Input-Output When the processor is executing a program and encounters an instruction relating to I/O, it executes that instruction by issuing a command to the appropriate I/O module.

Interrupt-Driven I/O

In interrupt-driven I/O, The I/O module will then interrupt the processor to request service when it is ready to exchange data with the processor. The processor then executes the data transfer, as before, and resumes its former processing.

  • This frees up the processor to do other work, doesn’t need to constantly check on I/O module
  • The process will be BLOCKED, processor can execute other processes

Why interrupt-driven I/O?

Interrupt mechanism eliminates need for processor to periodically check on I/O (i.e. remove need for busy waiting).


Interrupt-driven I/O, though more efficient than O, still requires the active intervention of the processor to transfer data between memory and an I/O module, and any data transfer must traverse a path through the processor.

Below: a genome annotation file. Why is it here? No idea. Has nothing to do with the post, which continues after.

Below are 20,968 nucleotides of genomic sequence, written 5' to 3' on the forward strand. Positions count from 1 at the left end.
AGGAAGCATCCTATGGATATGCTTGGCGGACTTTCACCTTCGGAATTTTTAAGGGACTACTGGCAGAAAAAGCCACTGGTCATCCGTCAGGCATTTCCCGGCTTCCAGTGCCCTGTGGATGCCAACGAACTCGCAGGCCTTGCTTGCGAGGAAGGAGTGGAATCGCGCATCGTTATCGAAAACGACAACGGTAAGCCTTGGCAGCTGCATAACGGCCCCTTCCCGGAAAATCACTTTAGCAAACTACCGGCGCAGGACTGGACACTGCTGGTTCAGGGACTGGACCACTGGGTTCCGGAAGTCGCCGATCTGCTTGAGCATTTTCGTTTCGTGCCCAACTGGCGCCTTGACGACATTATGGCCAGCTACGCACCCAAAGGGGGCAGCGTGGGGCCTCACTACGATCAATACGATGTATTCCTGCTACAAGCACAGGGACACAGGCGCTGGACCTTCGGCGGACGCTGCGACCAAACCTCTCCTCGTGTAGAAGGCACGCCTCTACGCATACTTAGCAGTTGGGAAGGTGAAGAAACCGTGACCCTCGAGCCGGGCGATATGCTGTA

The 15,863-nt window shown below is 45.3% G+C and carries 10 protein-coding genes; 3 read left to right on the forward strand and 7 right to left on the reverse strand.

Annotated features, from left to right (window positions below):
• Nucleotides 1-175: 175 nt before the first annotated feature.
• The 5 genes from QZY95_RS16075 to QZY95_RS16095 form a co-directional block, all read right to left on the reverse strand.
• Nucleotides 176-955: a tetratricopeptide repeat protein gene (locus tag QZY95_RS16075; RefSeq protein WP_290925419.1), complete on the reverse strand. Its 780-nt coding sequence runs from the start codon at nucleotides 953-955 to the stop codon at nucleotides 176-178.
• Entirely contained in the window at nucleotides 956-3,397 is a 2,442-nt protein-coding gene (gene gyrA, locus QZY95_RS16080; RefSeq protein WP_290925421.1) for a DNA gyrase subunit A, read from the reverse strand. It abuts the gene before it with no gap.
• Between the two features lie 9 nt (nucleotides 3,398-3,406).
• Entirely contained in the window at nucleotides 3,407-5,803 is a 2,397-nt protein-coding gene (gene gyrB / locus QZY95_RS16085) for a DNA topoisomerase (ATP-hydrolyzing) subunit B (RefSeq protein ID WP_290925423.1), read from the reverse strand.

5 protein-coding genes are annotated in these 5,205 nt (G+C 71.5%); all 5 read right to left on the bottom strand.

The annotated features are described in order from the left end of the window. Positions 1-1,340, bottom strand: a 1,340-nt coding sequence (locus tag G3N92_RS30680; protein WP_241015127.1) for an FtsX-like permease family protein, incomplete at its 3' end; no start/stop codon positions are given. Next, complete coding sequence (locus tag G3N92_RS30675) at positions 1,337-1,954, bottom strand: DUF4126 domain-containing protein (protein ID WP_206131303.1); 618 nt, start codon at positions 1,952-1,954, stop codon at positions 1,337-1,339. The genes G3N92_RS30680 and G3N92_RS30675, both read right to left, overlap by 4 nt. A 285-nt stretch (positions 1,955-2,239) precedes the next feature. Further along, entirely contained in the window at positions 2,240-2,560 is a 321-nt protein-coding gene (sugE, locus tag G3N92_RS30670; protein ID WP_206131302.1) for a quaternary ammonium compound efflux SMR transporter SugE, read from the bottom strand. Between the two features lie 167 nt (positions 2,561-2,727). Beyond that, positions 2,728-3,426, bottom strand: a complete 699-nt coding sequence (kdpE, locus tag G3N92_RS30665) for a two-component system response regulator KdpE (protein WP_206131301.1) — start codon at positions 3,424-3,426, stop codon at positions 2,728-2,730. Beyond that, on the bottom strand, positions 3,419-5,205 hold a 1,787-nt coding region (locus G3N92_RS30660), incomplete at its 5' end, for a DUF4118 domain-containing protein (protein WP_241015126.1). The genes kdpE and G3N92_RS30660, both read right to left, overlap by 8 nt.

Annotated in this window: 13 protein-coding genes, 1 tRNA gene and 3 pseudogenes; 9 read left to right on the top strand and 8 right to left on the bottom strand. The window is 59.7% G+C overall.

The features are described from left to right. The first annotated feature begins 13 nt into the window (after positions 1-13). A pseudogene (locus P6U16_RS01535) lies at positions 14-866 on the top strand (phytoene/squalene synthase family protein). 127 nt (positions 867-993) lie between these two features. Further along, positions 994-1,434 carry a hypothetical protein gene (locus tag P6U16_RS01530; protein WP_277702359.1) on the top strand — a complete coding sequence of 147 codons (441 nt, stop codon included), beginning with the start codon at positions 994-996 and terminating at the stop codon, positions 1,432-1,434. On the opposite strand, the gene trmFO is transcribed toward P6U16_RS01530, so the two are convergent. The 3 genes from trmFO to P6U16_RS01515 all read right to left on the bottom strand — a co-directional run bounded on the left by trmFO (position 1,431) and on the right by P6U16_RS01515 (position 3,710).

Thus, both O and O suffer from two inherent drawbacks:

  1. The I/O transfer rate is limited by the speed with which the processor can test and service a device
  2. The processor is tied up in managing an I/O transfer; a number of instructions must be executed for each I/O transfer

This is why a more efficient technique is DMA.

From ECE222

I/O interrupts have the following characteristics:

  • Information such as which device has interrupted, what priority/urgency, etc needs to be communicated
  • This information is communicated by using Vectored Interrupts or an exception identification register (SCAUSE as in RISC-V)

When processor recognizes interrupt the device sends vector address or a status field to place in the cause register. As a result the OS gets control and can interrogate the device.